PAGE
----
Brent Galloway

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Brent Douglas Galloway (8 April 1944 – 6 August 2014[1]) was an American linguist noted for his work with endangered Amerindian languages.

Galloway was born in Oakland, California, and received his B.A., C.Phil., and Ph.D. in linguistics at the University of California, Berkeley, in 1965, 1971, and 1977, respectively. He has done linguistic field work with the Haisla language, Upriver Halkomelem (from 1970), Nooksack (from 1974), the Samish dialect of Northern Straits Salish (from 1984), and Gullah (from 1994). In the case of Nooksack and Samish, he worked with the last surviving fluent speakers known then (one speaker has become a fluent speaker of Nooksack since 2002, and there may be 3 or 4 descendants who speak Samish).

From 1975 and 1980 he founded and headed the Halkomelem Language Program at the Coqualeetza Education Training Centre in Sardis, British Columbia. He there developed the Stó:lō Halkomelem orthography which was subsequently adopted officially and is now in wide use throughout the Fraser Valley. He also compiled the first grammar of Upriver Halkomelem, published in 1977, plus treatises on the region's ethnobotany and ethnozoology. According to Galloway, some words in Halkomelem "encapsulate the whole knowledge of the culture." The language has a rich oral literature which shows a whole way of looking at the universe that is different from that of English or other European languages.[citation needed]

In 1988 he joined the Saskatchewan Indian Federated College's Department of Indian Languages, Literatures, & Linguistics and served as its head from 1988 to 1994. He continued to work extensively with Halkomelem and Nooksack language education and completed dictionaries for Upriver Halkomelem (in press with University of California Publications in Linguistics. 2 vols.) and Gullah (co-authored with Virginia Geraty), "A Phonology, Morphology, and Classified Word List for the Samish Dialect of Straits Salish (1990 National Museum of Civilization, Canadian Ethnology Service, Mercury Series Paper #116), a "Grammatical Sketch and Classified Word List of Upriver Halkomelem" (1980, Coqualeetza Education Training Centre), a "Classified Word List of the Nooksack Language" (co-authored with George Adams, 2008), Nooksack Place Names (coauthored with Allan Richardson; published by University of British Columbia Press in 2011), and about 100 descriptive articles and papers Halkomelem and Nooksack and several on Assiniboine and Samish. As of October 2008 he was working to complete a Nooksack dictionary. His work on these languages was based on original field work and recorded tapes now on CD.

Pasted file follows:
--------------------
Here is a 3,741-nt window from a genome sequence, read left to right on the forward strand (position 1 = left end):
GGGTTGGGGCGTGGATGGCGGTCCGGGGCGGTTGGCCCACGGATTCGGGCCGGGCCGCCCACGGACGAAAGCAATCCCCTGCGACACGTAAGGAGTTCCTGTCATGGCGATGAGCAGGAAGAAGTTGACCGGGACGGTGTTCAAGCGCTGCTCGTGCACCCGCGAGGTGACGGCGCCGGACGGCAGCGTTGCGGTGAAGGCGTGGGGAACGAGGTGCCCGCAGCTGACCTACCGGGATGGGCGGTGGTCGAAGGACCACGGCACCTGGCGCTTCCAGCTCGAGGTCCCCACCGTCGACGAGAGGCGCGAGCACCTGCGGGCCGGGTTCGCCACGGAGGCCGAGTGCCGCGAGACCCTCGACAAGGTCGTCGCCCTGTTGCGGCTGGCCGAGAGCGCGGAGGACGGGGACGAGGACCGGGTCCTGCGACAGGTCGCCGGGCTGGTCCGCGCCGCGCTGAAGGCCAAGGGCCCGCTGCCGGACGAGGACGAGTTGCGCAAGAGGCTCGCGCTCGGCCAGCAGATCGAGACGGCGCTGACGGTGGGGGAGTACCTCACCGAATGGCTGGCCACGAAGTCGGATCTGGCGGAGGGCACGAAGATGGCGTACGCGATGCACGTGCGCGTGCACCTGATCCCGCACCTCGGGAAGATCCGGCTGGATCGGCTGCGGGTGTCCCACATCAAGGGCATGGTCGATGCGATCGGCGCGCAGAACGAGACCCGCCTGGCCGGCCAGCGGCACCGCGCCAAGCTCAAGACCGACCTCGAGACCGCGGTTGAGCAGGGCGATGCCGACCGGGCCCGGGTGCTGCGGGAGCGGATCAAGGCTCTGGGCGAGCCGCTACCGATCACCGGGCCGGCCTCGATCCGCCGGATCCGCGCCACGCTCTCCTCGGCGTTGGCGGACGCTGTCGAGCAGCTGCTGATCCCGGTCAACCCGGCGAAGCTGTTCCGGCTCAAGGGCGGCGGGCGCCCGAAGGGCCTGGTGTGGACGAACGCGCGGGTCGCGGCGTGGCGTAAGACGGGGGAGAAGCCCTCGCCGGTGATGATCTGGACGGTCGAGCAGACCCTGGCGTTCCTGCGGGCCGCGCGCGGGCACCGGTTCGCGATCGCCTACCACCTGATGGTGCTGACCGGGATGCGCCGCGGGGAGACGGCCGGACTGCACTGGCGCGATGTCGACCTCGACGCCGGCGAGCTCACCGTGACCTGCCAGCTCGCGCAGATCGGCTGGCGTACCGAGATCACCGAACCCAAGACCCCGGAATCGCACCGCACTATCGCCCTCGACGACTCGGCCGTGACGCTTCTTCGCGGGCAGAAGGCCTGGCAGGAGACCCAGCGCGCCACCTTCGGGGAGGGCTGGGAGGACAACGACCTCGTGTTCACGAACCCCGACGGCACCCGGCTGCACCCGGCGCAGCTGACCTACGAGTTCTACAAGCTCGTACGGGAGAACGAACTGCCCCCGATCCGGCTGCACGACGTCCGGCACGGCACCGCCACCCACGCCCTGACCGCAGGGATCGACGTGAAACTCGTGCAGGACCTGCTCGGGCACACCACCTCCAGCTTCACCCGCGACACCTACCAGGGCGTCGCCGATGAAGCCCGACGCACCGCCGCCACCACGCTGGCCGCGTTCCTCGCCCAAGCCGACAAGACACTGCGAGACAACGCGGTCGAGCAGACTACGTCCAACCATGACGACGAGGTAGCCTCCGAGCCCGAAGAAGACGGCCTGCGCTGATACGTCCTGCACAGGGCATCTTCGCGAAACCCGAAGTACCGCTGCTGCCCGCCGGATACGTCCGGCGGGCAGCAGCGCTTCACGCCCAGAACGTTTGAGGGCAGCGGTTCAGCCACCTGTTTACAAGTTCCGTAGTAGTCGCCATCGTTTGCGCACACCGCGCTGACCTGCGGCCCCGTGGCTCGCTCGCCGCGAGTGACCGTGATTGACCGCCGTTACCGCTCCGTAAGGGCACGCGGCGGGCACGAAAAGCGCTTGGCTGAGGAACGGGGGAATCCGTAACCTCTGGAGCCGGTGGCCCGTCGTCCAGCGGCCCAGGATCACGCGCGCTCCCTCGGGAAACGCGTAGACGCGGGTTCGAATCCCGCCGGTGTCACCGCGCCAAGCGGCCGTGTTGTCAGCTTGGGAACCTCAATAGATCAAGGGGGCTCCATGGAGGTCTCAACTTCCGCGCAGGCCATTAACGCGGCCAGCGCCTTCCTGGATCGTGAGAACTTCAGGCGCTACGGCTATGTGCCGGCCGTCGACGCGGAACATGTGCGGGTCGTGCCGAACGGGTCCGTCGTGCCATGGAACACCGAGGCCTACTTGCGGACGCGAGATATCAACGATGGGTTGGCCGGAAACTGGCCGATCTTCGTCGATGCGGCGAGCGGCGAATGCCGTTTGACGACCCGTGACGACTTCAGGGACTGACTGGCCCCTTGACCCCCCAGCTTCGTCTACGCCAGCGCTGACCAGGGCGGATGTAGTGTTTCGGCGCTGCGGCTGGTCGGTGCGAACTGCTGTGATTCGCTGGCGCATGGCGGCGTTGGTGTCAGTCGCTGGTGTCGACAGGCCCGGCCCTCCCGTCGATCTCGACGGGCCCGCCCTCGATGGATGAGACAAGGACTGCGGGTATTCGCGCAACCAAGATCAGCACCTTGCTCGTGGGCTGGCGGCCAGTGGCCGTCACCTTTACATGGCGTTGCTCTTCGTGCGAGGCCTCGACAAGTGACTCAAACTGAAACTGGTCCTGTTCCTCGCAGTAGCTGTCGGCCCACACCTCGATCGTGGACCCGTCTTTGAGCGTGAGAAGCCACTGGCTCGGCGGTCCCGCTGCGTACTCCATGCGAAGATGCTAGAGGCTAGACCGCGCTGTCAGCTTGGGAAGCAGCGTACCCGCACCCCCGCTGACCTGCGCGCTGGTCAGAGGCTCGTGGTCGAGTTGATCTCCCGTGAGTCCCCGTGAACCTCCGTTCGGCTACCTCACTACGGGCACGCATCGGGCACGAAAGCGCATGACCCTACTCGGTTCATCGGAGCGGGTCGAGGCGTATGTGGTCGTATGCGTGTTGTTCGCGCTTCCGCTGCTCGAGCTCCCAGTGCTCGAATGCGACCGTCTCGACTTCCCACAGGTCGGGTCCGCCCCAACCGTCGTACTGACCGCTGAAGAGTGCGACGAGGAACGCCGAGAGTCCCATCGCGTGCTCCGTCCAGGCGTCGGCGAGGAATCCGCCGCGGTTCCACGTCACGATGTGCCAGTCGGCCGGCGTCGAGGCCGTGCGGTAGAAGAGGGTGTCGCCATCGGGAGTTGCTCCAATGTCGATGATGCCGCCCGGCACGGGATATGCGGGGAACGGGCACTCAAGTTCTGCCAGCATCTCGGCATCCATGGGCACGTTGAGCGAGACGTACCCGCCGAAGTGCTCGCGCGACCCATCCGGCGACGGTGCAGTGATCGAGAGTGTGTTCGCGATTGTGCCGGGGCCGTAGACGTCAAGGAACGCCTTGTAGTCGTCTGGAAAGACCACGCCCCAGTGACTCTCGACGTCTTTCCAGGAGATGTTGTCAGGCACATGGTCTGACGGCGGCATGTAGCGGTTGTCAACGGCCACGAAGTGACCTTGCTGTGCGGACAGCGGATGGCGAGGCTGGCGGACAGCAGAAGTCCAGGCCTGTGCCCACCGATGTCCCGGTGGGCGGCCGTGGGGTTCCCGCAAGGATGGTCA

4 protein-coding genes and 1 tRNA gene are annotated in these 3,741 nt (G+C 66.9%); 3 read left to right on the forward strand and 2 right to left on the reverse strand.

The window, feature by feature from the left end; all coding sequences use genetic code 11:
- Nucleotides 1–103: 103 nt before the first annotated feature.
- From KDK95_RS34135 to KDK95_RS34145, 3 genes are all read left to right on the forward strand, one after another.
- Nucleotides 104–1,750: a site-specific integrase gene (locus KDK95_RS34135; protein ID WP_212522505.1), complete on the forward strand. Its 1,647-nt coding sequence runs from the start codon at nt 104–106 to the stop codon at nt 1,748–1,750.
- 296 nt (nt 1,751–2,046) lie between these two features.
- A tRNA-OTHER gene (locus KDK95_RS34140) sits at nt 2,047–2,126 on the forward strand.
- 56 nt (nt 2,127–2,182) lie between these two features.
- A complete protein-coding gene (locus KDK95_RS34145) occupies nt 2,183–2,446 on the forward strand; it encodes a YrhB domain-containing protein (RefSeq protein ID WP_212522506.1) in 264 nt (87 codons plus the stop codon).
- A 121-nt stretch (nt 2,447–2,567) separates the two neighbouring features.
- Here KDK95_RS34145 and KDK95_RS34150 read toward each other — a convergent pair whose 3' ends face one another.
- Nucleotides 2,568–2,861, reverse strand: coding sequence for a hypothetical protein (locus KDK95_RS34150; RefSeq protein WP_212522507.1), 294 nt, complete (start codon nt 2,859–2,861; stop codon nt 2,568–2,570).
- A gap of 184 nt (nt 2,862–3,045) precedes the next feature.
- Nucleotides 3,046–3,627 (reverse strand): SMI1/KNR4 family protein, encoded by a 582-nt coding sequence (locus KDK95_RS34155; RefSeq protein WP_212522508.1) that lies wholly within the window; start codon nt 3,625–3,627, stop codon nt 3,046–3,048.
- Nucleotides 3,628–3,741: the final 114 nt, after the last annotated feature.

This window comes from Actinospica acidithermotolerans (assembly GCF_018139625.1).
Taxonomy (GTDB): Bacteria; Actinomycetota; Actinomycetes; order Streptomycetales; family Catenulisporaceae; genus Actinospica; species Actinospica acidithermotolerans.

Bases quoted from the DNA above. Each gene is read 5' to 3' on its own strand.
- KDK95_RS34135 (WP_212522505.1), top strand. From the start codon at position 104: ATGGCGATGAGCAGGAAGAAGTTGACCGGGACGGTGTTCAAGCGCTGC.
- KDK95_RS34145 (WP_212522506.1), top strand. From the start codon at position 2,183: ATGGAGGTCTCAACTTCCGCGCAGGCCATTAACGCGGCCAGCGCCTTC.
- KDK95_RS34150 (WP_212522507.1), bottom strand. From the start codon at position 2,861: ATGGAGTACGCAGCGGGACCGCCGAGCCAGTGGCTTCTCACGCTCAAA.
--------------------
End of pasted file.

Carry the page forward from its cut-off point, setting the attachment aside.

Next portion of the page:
In September 2009, The University of California Press published his Dictionary of Upriver Halkomelem.[2]

Galloway also wrote a number of papers and articles on his theory of cognitive semantics, first called Three-Dimensional Semantics and now called Multi-Dimensional Semantics. He retired in August 2008 from First Nations University of Canada and was appointed Professor Emeritus there, a position he held until his death six years later.

Dr. Galloway was also a composer of classical music (since 1956, mainly piano pieces, then synthesizer and orchestrated pieces). His orchestral pieces The Night Before Christmas and Mexican Colors have been performed by the Regina Symphony Orchestra.